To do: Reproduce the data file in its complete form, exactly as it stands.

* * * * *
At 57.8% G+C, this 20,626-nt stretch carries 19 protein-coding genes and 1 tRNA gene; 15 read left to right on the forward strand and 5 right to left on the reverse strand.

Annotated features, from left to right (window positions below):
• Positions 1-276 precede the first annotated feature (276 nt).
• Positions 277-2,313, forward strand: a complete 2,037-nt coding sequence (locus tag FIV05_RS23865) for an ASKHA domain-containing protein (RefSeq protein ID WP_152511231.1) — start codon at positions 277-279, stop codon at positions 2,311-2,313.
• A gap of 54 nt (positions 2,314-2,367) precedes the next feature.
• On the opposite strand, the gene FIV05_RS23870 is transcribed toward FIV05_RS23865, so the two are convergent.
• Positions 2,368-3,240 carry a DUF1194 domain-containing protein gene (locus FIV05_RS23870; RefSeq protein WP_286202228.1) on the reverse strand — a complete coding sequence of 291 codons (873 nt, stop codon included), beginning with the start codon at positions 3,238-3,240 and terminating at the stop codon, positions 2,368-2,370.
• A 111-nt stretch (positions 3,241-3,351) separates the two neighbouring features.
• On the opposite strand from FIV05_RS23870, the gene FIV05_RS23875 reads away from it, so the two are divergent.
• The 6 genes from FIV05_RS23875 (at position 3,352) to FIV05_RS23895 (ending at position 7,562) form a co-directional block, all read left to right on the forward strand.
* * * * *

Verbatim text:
At 57.8% G+C, this 20,626-nt stretch carries 19 protein-coding genes and 1 tRNA gene; 15 read left to right on the forward strand and 5 right to left on the reverse strand.

Annotated features, from left to right (window positions below):
• Positions 1-276 precede the first annotated feature (276 nt).
• Positions 277-2,313, forward strand: a complete 2,037-nt coding sequence (locus tag FIV05_RS23865) for an ASKHA domain-containing protein (RefSeq protein ID WP_152511231.1) — start codon at positions 277-279, stop codon at positions 2,311-2,313.
• A gap of 54 nt (positions 2,314-2,367) precedes the next feature.
• On the opposite strand, the gene FIV05_RS23870 is transcribed toward FIV05_RS23865, so the two are convergent.
• Positions 2,368-3,240 carry a DUF1194 domain-containing protein gene (locus FIV05_RS23870; RefSeq protein WP_286202228.1) on the reverse strand — a complete coding sequence of 291 codons (873 nt, stop codon included), beginning with the start codon at positions 3,238-3,240 and terminating at the stop codon, positions 2,368-2,370.
• A 111-nt stretch (positions 3,241-3,351) separates the two neighbouring features.
• On the opposite strand from FIV05_RS23870, the gene FIV05_RS23875 reads away from it, so the two are divergent.
• The 6 genes from FIV05_RS23875 (at position 3,352) to FIV05_RS23895 (ending at position 7,562) form a co-directional block, all read left to right on the forward strand.